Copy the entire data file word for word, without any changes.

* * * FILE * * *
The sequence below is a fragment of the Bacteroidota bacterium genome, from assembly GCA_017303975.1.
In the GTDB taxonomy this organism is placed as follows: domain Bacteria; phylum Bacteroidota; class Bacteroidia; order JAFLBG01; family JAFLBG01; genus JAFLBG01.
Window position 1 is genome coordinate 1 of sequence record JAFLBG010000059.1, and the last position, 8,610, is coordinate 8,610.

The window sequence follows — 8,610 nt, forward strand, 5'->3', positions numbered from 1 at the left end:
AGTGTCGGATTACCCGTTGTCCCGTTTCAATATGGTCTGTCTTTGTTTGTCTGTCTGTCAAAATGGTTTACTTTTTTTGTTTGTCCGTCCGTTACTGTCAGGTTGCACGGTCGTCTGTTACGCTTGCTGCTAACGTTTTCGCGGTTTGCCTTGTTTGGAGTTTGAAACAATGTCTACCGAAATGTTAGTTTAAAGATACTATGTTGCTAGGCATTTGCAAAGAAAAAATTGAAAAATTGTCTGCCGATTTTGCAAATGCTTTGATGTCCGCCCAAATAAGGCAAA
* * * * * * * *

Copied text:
The sequence below is a fragment of the Bacteroidota bacterium genome, from assembly GCA_017303975.1.
In the GTDB taxonomy this organism is placed as follows: domain Bacteria; phylum Bacteroidota; class Bacteroidia; order JAFLBG01; family JAFLBG01; genus JAFLBG01.
Window position 1 is genome coordinate 1 of sequence record JAFLBG010000059.1, and the last position, 8,610, is coordinate 8,610.

The window sequence follows — 8,610 nt, forward strand, 5'->3', positions numbered from 1 at the left end:
AGTGTCGGATTACCCGTTGTCCCGTTTCAATATGGTCTGTCTTTGTTTGTCTGTCTGTCAAAATGGTTTACTTTTTTTGTTTGTCCGTCCGTTACTGTCAGGTTGCACGGTCGTCTGTTACGCTTGCTGCTAACGTTTTCGCGGTTTGCCTTGTTTGGAGTTTGAAACAATGTCTACCGAAATGTTAGTTTAAAGATACTATGTTGCTAGGCATTTGCAAAGAAAAAATTGAAAAATTGTCTGCCGATTTTGCAAATGCTTTGATGTCCGCCCAAATAAGGCAAA